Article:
8 268 Brookings Papers on Economic Activity, Fall 2013 Table 1. Average Yearly U.S. Health Spending Growth during Four Periods (Percent) Real health spending Total national health expenditures Personal health care Total national health expenditures as a share of potential GDP Personal health care as a share of potential GDP Per capita total national health expenditures Per capita personal health care Real per enrollee spending Per enrollee Medicare national health expenditures a Per enrollee Medicaid national health expenditures b Private premium b Source and methods: Health expenditures are from the CMS National Health Expenditures between 1990 and 2011, with 2012 estimates for national and personal expenditures provided by the Altarum Institute. Real values are deflated by the GDP deflator published by the Bureau of Economic Analysis, and potential GDP is published by the Congressional Budget Office. Private premiums are estimated by the Kaiser Family Foundation. a. Series only goes to b. Series starts in Figure 3. Real Spending Growth in Total Health and Public Health, United States and Other OECD Countries, Real health spending growth (percent) Total (U.S.) a Medicare (U.S.) a Total (Other OECD) b Public (Other OECD) b a. U.S. total and personal spending per capita is from the CMS National Health Expenditures Accounts, and is deflated using the GDP deflator from the Bureau of Economic Analysis. b. Spending growth for other OECD countries is calculated as a weighted average of real per capita PPP health spending using data from the Organization for Economic Cooperation and Development.
9 Amitabh Chandra, Jonathan Holmes, and Jonathan Skinner 269 wages, reducing hospital staff and beds, and increasing copayments for patients. 6 By contrast, Medicare is an entitlement program obligated to reimburse any bills submitted. There were a few modest attempts during the recent recession to scale back rates of Medicare reimbursement or restrict the services covered. State Medicaid administrators were better able to cut reimbursement rates and restrict eligibility over this time, but their budgets were strained by the sudden inflow of newly eligible (and often jobless) Medicaid enrollees. We return to these points below in section II. Finally, we consider an alternative measure of growth in the health care sector: health care sector employment growth. Since 57 percent of overall health care expenditures are labor costs (Turner and Hughes-Cromwick 2013), it seems unlikely that we would expect to see a permanent bending of the cost curve without a commensurate shift in employment rates. Figure 4 shows annual (smoothed) 12-month growth rates in the health care sector using two data surveys. The Current Population Survey (CPS) shows a strong pattern of growth in health care employment through the recent recession ( ), followed by a drop in , then a jump back up in mid-2012, followed in turn by a drop in late (The CPS monthly estimates show much more variability than the smoothed estimates we show here.) By contrast, as measured by the Current Employment Statistics (CES) data, employment shows a remarkably constant growth rate in the health care sector since 1991, which has fluctuated around 2 percent per annum through business cycle contractions and expansions (figure 4). 7 Why might the two measures of employment for the health care sector be so different? First, it should be noted that the two series are very similar in how they depict total employment growth (see appendix, figure A1). Second, there are some differences between the surveys in their treatment of multiple jobs held by the same worker and the CPS coverage of the self-employed, which are not reflected in the CES (Bowler 6. OECD The figure created in the OECD report relied on aggregate spending; we calculated a weighted average of per capita spending growth, where the weights were the populations in each country. 7. Recent employment growth in health care is not solely the consequence of the new information technology specialists and billing clerks required by the digitization of health records; indeed, clerical workers have actually been declining over this period. Instead, it is driven by increases in utilization per admission. As Goldsmith (2012) noted, between mid-2009 and mid-2011, when hospital admissions were falling, [h]ospitals employed 18,000 more physicians, as well as more nurses (117,000), technicians and technologists (almost 35,000) and therapists (12,000).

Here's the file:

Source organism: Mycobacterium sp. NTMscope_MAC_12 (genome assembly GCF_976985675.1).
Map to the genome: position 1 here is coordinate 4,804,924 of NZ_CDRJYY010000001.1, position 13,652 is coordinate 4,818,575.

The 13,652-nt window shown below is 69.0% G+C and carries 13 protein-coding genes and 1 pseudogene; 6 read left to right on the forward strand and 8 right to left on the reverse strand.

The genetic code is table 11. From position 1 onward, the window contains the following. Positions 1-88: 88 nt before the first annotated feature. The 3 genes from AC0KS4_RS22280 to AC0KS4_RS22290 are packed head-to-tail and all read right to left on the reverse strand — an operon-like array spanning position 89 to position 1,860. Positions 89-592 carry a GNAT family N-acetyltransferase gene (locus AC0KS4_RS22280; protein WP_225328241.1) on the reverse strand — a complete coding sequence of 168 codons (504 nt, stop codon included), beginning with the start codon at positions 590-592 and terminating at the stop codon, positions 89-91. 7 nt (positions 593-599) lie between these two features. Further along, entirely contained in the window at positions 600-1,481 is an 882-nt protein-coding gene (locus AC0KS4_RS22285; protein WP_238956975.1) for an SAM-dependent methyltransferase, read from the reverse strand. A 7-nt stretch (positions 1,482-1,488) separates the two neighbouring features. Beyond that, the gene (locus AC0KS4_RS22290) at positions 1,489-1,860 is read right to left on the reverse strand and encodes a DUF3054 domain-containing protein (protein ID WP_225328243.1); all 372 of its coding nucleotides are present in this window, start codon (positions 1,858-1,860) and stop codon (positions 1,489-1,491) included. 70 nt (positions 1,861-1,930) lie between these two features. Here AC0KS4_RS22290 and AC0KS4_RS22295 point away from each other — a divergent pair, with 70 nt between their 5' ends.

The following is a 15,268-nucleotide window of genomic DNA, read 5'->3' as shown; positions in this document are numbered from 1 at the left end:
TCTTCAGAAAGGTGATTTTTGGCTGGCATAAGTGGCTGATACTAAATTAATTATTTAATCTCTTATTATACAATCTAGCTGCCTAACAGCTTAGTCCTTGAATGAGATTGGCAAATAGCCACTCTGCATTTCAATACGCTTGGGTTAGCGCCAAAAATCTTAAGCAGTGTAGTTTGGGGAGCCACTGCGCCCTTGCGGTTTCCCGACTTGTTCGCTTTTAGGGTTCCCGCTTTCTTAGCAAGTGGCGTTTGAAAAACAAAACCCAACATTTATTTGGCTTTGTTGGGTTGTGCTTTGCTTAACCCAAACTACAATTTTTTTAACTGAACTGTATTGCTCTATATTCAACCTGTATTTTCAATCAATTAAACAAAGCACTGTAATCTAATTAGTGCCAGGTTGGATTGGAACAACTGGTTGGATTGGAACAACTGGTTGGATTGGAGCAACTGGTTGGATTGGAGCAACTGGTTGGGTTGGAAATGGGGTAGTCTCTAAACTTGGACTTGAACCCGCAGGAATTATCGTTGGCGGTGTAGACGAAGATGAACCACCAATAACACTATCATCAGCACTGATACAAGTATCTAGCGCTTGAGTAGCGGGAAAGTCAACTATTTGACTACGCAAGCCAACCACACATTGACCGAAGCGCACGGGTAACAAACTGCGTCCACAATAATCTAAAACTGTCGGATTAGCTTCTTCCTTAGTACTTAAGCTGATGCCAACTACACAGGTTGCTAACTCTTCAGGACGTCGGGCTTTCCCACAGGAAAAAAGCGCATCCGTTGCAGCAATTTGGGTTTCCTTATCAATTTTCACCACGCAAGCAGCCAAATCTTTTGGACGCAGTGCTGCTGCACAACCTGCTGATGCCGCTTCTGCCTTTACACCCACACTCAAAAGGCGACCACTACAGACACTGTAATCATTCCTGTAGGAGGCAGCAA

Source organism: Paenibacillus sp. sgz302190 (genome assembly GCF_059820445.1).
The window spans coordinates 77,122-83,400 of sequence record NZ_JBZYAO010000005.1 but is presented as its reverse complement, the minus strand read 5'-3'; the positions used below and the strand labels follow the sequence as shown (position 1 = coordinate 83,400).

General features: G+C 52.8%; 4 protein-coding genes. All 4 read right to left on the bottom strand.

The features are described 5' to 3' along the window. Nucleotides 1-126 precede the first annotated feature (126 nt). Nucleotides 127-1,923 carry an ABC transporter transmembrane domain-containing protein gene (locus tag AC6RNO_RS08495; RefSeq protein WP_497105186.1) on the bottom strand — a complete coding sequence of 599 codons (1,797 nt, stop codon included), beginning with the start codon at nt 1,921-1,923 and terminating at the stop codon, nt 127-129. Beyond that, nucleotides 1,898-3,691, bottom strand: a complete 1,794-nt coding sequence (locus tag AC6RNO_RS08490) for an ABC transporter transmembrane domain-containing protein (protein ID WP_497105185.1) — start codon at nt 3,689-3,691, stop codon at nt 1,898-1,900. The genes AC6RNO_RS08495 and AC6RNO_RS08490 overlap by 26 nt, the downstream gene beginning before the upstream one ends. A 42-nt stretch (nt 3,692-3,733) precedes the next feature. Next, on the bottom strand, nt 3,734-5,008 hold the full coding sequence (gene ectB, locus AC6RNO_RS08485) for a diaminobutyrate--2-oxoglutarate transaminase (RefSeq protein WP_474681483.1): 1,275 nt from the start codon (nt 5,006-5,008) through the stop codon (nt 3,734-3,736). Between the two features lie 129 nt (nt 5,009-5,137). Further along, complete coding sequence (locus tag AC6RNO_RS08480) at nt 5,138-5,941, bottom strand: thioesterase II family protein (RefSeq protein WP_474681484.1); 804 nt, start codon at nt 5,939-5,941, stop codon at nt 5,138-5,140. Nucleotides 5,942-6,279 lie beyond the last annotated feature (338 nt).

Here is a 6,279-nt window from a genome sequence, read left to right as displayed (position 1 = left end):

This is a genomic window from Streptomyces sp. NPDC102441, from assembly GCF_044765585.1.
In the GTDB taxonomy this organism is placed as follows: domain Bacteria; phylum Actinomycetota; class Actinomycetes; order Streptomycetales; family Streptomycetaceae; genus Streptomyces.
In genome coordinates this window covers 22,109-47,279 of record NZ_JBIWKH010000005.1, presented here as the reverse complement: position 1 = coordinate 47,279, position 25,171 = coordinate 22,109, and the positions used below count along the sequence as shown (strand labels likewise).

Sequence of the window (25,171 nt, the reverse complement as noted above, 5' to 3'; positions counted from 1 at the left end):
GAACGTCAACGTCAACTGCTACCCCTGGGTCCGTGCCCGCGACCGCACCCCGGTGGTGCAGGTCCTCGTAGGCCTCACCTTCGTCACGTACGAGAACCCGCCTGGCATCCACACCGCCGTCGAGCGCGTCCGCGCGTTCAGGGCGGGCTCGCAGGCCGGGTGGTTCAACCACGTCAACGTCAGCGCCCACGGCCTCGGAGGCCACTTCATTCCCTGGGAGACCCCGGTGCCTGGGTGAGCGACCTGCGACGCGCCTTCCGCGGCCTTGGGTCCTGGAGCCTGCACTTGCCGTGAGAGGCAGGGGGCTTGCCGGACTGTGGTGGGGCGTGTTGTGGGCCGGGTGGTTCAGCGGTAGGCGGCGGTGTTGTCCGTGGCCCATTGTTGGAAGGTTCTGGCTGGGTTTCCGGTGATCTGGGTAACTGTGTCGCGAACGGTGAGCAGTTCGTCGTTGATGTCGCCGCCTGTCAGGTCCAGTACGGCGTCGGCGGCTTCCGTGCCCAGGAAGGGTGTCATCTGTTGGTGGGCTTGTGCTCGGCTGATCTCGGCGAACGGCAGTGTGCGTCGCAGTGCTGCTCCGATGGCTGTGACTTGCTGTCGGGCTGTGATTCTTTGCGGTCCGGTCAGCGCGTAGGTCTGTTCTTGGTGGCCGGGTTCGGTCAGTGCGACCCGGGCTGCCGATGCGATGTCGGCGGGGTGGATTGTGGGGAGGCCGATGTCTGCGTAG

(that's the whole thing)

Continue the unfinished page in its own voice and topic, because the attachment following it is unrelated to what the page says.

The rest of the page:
10 270 Brookings Papers on Economic Activity, Fall 2013 Figure 4. Year-over-Year Growth in Health a Employment for the Current Population Survey (CPS) and the Current Employment Statistics (CES), by Month, Yearly employment growth (health sector) (percent) Fraction employed in health sector (CES) Fraction employed c (CES) 4 Current Employment Statistics (CES) b Current Population Survey (CPS) Source: Current Employment Statistics and author calculations based on the Current Population Survey Merged Outgoing Rotation Groups. a. The health industry is defined according to NAICS codes 621, 622, and 623 from the 2002 version of the North American Industry Classification System. b. Current employment statistics estimates are seasonally adjusted, and estimates of the number of employed in the CPS are smoothed using a 13-month-window moving average. c. The fraction employed in the CES is the number of health employees over the total number of nonfarm workers. and Morisi 2006). The third difference is in the surveys sample sizes; the CPS is derived from a sample of about 60,000 workers, compared to roughly 160,000 firms that cover 400,000 workplaces in the CES (Bowler and Morisi 2006). This size difference creates greater sampling variability in the CPS, particularly for sectoral-specific growth measures. 8 And while even the CES has shown a recent slowdown in job growth, taken together these employment data suggest caution in predicting a permanent bending of the health care cost curve. 8. Bowler and Morisi (2006) illustrate this point by noting that from 1994 through 2004, there were 23 months when household survey employment changed by about 500,000 over the month.... The establishment survey, by contrast, showed a change of that magnitude only once in those 10 years..., and that was due to an unusual weather event: a major blizzard that affected much of the Northeast (p. 27).